worlds from home...

Why is world building important?

In Why?, Written by Thomas on April 4, 2011 at 5:47 pm

All great storytellers build worlds.

What’s interesting is that not all of those storytellers work in the same medium. Sure, calling it “storytelling” predisposes us to think of literature, but I don’t mean it that narrowly. I’d say that the video game BioShock and the movie Black Swan are two awesome non-literary examples of storytelling.

(Is it a coincidence that they both start with “b”? You decide.)

What these great stories do is create a world for you to get lost in. BioShock, for example, creates a 1960’s dystopia in the spirit of Ayn Rand. If you aren’t familiar with the game, the trailer sums things up pretty well:

(A warning: it’s fairly gruesome. If you’d rather, the Wikipedia article is also quite informative.)

What makes BioShock so awesome? In my opinion, the incredible atmosphere. The way that Rapture, the seafloor city where the game takes place, seems so chillingly real. I’m not sure that plausible is the right word, but maybe believable is. When you play, you get the intuitive sense that there is more than what you’re seeing. For me at least, that desire to explore is a major motivator. I want to know more about what else is there; I want to know the history, the geography, the culture of this unsettling once-paradise.

And BioShock delivers beautifully. There aren’t any plot-dumps, no encyclopedia entries that I’ll never read. Instead, there’s only story. You learn through individual narratives how the desire for ADAM, a genetic substance that allows humans to modify their own DNA, gave rise at first to incredible prosperity, then to degeneration and civil war. You see first hand the hopeless Splicers, addicted to ADAM, who are willing to murder the Little Sisters that carry it. And you come to know the fear that surges up when you encounter one of the huge, armored Big Daddies that guard them.

What’s remarkable about the game is that it communicates to your intuition, not your intellect. I think, broadly speaking, there are two ways of understanding things: Your intellect relies on explicit logical movements from point A to B. Your intuition does not. Intuitive understanding comes from experience and doesn’t need explicit justifications. Playing BioShock teaches your intuition about the world of Rapture, so that by the end of the game that place is, in a small way, a part of who you are.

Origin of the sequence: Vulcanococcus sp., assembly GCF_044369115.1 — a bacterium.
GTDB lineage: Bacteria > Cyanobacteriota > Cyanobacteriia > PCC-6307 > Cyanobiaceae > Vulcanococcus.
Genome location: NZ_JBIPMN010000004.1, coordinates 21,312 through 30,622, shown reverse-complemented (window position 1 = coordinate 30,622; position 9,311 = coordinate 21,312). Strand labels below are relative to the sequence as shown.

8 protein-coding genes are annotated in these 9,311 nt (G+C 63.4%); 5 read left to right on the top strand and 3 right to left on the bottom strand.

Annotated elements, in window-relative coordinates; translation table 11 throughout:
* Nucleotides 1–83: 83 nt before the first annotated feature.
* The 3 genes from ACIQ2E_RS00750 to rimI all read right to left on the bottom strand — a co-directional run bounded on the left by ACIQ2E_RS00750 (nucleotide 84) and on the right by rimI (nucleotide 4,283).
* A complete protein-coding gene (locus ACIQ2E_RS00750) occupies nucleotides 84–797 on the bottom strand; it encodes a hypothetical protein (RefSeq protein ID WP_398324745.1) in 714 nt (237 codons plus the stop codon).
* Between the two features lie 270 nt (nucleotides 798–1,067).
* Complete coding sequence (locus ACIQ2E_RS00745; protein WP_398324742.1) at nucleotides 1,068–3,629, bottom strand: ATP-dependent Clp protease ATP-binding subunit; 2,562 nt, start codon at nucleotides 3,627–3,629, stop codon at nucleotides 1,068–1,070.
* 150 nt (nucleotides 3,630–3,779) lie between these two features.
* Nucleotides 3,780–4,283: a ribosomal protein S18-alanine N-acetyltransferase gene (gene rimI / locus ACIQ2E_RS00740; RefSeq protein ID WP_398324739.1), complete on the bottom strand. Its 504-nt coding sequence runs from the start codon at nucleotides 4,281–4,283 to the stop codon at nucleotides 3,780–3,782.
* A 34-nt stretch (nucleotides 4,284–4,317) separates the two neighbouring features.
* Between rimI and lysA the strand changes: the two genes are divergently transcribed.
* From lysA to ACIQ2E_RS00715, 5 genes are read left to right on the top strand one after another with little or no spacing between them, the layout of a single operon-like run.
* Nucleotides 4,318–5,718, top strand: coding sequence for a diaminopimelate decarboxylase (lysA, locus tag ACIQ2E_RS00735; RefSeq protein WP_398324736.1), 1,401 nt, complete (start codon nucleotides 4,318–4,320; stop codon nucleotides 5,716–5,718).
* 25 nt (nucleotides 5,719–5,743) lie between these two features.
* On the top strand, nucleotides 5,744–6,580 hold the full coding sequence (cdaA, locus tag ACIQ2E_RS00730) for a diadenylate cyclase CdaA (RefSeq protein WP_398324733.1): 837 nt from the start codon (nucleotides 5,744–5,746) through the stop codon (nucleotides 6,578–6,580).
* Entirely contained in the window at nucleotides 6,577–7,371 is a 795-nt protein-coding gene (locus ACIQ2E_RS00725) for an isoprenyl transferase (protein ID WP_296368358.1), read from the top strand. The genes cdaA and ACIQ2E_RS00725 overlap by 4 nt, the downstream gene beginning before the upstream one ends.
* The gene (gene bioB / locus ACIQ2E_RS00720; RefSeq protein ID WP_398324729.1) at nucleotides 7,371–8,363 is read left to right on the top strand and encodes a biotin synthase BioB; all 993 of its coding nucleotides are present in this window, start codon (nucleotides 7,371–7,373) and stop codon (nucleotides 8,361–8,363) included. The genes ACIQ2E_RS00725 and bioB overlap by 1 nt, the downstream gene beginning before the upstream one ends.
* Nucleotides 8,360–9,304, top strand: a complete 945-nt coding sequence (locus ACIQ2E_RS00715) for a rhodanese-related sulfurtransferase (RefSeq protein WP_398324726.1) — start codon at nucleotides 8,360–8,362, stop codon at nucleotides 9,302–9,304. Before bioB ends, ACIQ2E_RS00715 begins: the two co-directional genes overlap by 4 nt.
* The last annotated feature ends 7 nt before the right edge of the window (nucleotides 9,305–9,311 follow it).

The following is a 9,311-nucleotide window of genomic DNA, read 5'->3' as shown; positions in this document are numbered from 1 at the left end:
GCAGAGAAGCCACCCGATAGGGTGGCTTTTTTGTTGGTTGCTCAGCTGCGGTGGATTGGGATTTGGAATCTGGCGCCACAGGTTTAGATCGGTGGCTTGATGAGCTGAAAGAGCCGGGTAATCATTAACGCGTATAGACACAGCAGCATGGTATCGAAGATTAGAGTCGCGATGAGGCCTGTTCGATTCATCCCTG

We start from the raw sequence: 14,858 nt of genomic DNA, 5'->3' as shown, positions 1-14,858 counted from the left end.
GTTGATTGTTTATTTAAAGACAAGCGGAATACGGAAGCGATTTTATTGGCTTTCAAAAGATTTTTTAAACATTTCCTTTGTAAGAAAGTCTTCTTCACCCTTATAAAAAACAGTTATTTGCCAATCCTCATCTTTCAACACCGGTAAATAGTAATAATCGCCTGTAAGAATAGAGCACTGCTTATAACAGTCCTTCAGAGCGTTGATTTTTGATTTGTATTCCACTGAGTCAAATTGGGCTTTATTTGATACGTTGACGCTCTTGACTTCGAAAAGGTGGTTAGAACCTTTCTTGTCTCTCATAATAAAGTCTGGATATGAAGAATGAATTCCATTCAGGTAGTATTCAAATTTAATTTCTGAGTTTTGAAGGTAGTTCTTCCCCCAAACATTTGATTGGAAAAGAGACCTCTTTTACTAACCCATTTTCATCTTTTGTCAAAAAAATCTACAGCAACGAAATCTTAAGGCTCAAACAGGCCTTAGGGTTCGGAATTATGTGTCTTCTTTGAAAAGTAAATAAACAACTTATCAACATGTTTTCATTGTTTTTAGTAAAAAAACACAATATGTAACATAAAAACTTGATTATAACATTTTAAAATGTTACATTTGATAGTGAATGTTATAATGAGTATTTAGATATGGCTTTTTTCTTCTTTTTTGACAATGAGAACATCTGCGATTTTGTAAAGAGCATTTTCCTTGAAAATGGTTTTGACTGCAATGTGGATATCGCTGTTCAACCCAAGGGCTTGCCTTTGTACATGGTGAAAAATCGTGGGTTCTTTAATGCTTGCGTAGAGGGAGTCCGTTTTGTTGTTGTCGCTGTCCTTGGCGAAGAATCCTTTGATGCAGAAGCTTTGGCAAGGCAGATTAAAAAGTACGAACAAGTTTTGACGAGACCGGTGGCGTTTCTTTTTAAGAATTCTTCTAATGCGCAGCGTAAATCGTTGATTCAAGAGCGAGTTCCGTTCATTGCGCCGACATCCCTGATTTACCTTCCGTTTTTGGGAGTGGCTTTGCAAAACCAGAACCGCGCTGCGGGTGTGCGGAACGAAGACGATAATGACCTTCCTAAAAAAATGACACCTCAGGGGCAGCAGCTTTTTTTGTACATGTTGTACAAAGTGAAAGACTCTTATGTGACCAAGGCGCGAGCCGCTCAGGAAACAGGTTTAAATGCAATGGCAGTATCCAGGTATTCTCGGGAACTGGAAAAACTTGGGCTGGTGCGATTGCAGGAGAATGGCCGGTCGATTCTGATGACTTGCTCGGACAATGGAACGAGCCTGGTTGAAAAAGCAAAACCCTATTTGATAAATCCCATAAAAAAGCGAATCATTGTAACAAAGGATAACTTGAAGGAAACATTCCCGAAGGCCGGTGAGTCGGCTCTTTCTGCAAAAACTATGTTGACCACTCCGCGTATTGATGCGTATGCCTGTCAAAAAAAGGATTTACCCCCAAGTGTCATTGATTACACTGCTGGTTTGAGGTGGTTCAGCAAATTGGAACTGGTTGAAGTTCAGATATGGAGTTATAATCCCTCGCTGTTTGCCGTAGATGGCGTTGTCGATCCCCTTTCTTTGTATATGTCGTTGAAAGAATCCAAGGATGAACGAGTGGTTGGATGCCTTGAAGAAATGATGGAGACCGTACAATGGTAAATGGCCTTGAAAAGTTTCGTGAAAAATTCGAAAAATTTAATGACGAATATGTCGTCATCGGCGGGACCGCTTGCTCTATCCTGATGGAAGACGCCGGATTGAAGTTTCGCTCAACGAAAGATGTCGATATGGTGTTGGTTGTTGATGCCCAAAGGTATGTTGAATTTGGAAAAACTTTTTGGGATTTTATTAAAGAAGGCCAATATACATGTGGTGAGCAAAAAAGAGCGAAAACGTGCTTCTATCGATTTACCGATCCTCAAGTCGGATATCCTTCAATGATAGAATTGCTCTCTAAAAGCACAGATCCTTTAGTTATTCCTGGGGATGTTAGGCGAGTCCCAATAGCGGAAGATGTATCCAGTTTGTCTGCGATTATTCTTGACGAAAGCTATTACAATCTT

Black Swan builds a world just as convincingly as BioShock, but there’s a twist. The world the film explores is not a place, but a state of mind.

The physical settings are treated impressionistically: an apartment, a club. Even the dance studio where the main character spends much of her time is never “explained” to the viewer; by the end of the movie, you have only an idea of what is in the studio, not really where it is.

But that’s no problem, because the movie’s main drama occurs in the obsessive dedication that Nina, the protagonist, gives to her work. The quintessential goody-goody (and I’m not criticizing; I’d probably put myself in that category, too), Nina is forced to choose between her self and her art. The pinnacle of her career would be to play the Swan Queen in Swan Lake, but doing so would entail being able to embody two dramatically different characters: the black swan, seductive and ruled by passion, and the white swan, disciplined and pure. Nina already plays a convincing white swan. The conflict of the movie comes when she sacrifices her identity to become the black swan as well.

Natalie Portman as Nina, Black Swan's protagonist, in a moment of delirium

So how does this involve world building? The director, Darren Aronofsky, invites the viewer not only to watch Nina’s descent, but to join her. In order to give the piece its impact, he brings the audience into Nina’s microcosm of hallucination and paranoia, where the magician that cursed the white swan lives in the eaves of the dance studio. Where she begins to grow tiny black quills from her shoulders, and murders her rival with a piece of broken glass, only to find that she has actually stabbed herself.

Coming out of that movie is like surfacing from the bottom of a lake. I was speechless, silent the whole night. It wasn’t until the next morning that I felt whole and normal again. And this was precisely because Aronofsky is such an incredible world builder. First he lures you in with a likable, hardworking character. And then, just when you start to feel comfortable, he locks the door behind you and you’re in for the ride as Nina loses it.

That’s why world building is worth looking at as its own art form. Because it is potent. Because if it’s good, I will actively seek out your work to learn about your world. Because it can silence me for a whole night or captivate me for a month.

And I want to do that to people.


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